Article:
Essentially Lucy’s problem is her diet of raw salmon. Tapeworms of all types (and in all species) are acquired through the ingestion of eggs, either from eating faecal material or inadequately cooked meat (see diagram for life-cycle).
There are lots of different types of tapeworm; the most common of those seen in humans are listed below with the type of meat they are acquired from.
• Taenia saginata – beef – up to 10m in length
• Taenia solium – pork – up to 3m in length
• Diphyllobothrium latum – fish – up to 10m in
• Hymenolepis nana – human faeces – only 40mm
All of these organisms can cause chronic infections which only come to light because the patient is either shown to be anaemic and has an eosinophilia (due to blood loss and failure to absorb vitamin B12 because the tapeworm absorbs this), or they actually pass a worm in their stool... not a pleasant experience I suspect.
In order to diagnose these infections unless of course a worm has actually been seen (please send them in...Microbiologists like to see them!) the microbiology laboratory examines the patient’s stool looking for evidence of worm eggs. Usually three separate samples would be examined before the laboratory releases a negative result because the worm eggs can be very hard to find and identify.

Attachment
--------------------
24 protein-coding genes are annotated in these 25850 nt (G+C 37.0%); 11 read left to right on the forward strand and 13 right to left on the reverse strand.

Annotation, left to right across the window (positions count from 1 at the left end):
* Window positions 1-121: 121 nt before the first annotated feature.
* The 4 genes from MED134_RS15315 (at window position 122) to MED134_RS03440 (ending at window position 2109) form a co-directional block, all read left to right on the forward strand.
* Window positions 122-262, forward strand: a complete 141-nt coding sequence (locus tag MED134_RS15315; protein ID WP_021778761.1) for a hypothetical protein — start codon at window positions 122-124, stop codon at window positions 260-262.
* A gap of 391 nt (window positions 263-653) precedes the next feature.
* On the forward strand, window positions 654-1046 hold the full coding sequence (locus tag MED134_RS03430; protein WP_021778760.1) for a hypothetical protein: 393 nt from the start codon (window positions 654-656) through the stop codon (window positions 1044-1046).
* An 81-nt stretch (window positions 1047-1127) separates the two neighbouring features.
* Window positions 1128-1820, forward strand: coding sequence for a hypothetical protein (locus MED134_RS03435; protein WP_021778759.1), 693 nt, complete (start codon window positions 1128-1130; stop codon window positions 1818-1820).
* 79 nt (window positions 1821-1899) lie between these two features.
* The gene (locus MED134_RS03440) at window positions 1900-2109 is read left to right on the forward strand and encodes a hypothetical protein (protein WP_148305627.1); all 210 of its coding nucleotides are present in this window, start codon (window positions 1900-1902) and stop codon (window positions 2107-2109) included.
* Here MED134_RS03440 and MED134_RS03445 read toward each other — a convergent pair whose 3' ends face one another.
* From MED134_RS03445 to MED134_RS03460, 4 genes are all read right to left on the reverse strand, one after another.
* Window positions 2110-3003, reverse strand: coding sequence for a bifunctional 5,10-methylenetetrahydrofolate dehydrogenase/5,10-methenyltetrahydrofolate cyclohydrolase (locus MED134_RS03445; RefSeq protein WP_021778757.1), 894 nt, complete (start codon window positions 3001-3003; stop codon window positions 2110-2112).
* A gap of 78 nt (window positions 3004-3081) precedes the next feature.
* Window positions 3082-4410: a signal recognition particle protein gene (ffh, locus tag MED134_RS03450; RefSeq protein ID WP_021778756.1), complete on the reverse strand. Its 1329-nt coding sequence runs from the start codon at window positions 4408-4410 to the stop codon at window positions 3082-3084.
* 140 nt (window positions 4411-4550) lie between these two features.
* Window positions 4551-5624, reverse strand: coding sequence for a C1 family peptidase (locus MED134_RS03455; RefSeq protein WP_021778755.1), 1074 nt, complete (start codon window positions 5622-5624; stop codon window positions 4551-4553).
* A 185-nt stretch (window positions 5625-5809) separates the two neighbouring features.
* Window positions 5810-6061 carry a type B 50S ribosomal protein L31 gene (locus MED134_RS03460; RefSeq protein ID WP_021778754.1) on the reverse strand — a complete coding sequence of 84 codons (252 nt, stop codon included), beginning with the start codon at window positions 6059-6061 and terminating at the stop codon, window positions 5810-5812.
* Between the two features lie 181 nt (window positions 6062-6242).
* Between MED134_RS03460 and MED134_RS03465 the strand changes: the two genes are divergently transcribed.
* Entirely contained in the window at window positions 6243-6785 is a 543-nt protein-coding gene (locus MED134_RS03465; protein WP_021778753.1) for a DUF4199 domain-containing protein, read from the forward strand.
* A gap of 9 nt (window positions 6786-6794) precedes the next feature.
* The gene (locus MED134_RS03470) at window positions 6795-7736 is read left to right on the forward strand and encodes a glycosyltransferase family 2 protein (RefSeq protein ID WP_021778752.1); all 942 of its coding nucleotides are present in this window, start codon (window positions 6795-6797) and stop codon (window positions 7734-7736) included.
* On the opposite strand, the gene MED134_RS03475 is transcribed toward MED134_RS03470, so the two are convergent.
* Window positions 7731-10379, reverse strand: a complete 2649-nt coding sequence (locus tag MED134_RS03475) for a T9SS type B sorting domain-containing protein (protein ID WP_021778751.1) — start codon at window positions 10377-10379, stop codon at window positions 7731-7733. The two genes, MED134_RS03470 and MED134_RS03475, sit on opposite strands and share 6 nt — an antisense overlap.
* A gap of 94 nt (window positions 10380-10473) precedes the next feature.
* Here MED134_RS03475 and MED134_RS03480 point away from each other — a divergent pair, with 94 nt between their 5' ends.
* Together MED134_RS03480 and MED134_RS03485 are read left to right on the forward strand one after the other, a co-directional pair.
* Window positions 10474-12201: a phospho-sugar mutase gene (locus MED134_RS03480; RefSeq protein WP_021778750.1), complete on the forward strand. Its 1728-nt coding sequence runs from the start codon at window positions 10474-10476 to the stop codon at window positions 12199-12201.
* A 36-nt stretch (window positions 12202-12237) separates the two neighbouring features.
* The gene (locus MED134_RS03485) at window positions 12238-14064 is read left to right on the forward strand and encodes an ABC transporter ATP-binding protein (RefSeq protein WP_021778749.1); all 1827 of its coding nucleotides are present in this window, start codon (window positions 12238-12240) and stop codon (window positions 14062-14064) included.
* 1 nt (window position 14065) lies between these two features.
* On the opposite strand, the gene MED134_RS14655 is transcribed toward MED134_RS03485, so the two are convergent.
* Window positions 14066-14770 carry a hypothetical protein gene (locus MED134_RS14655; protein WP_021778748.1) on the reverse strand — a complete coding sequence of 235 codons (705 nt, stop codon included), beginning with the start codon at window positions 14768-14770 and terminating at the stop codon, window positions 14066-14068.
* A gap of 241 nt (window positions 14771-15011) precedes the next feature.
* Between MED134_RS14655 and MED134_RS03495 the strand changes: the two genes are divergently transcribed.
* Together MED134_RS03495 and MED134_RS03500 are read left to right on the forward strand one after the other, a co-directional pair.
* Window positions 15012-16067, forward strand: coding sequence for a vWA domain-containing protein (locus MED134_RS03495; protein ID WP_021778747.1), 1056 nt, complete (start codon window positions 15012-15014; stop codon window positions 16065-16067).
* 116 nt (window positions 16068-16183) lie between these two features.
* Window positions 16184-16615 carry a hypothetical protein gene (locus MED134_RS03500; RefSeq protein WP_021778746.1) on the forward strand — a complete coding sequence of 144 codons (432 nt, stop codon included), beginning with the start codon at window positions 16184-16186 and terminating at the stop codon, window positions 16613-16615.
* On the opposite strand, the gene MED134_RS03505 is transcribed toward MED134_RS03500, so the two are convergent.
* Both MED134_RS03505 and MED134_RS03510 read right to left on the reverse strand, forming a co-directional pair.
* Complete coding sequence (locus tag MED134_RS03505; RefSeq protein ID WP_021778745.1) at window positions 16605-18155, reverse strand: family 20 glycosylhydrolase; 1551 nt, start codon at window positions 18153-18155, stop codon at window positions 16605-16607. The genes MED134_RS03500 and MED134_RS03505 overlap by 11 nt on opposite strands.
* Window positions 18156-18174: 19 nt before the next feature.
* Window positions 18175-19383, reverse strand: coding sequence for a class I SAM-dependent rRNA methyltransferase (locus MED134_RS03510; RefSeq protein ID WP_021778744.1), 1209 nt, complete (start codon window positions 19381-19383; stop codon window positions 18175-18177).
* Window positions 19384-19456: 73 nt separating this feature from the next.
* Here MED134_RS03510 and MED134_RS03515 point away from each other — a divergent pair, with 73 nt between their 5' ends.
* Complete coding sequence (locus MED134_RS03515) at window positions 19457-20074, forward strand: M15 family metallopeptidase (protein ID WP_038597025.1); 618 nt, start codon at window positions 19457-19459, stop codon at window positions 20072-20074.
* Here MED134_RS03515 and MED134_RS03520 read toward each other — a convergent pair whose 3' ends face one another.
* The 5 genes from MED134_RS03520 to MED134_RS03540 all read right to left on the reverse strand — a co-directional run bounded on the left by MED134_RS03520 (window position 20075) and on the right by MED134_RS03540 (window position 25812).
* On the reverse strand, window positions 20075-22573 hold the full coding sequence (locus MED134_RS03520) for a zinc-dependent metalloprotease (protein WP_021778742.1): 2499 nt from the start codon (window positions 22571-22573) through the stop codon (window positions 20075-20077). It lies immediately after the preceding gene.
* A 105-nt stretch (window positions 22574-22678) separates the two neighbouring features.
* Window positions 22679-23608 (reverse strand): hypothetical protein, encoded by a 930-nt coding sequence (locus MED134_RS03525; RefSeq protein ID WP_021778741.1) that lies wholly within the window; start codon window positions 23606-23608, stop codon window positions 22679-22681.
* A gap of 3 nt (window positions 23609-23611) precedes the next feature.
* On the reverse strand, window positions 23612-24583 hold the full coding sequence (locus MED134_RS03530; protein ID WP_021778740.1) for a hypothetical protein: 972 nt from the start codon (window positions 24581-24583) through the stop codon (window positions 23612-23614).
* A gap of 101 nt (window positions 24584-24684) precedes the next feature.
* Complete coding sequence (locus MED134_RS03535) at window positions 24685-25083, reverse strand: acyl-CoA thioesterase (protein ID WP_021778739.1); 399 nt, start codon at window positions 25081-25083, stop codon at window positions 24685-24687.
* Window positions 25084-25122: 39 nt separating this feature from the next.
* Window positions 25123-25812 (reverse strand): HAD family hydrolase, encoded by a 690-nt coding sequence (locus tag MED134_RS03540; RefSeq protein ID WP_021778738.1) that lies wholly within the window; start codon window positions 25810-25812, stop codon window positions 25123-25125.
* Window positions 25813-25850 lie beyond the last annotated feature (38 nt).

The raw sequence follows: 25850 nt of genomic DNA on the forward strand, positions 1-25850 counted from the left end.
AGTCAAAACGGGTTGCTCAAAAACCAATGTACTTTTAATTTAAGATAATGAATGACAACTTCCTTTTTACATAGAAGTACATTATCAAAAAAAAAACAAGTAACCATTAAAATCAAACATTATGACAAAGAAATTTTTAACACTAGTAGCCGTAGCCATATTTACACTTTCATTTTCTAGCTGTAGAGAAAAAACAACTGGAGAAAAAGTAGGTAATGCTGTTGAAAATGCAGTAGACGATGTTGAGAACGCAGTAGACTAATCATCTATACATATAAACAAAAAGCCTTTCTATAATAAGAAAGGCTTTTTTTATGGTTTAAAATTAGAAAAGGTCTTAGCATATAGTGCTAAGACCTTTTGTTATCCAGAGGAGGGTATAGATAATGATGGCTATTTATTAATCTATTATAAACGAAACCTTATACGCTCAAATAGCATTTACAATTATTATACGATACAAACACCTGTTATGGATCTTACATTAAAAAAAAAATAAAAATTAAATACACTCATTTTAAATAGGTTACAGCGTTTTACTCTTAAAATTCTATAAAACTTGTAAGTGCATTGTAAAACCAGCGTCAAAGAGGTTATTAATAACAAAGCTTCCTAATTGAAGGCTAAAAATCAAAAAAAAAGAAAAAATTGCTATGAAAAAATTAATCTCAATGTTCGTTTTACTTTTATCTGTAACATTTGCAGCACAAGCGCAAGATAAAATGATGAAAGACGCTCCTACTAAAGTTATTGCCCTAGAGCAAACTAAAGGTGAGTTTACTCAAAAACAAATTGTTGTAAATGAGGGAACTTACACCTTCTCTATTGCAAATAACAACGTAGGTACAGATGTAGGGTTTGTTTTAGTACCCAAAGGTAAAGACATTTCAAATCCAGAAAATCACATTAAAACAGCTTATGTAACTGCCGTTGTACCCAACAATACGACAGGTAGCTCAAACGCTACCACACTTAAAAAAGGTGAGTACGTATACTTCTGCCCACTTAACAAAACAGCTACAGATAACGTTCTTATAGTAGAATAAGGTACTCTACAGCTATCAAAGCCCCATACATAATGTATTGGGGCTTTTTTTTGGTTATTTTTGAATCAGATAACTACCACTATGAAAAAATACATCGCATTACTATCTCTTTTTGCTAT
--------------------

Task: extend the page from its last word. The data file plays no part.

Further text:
The treatment in humans is relatively straight forward. A single dose of PO Praziquantel 5-10mg/kg is enough to treat most tapeworm infections. H. nana is slightly more difficult to treat and requires 25mg/kg of PO Praziquantel with a second dose given 1 week later (I don’t know why this is the case, do leave a comment if you know). In H. nana a stool sample should be retested 3 weeks after the second dose.
In bears, intervention is less easy, but treatment is actually similar, PO or subcutaneous Praziquantel 5mg/kg! It is thought wild bears may expel adult egg-laying worms prior to denning as they have fewer tapeworms in spring compared to autumn. However when they start eating raw salmon again, high tapeworm levels return. Put simply bears have chronic infections and there really isn’t much that can be done about that.
P.S. I strongly recommend Bella Coola in British Columbia for Bear viewing.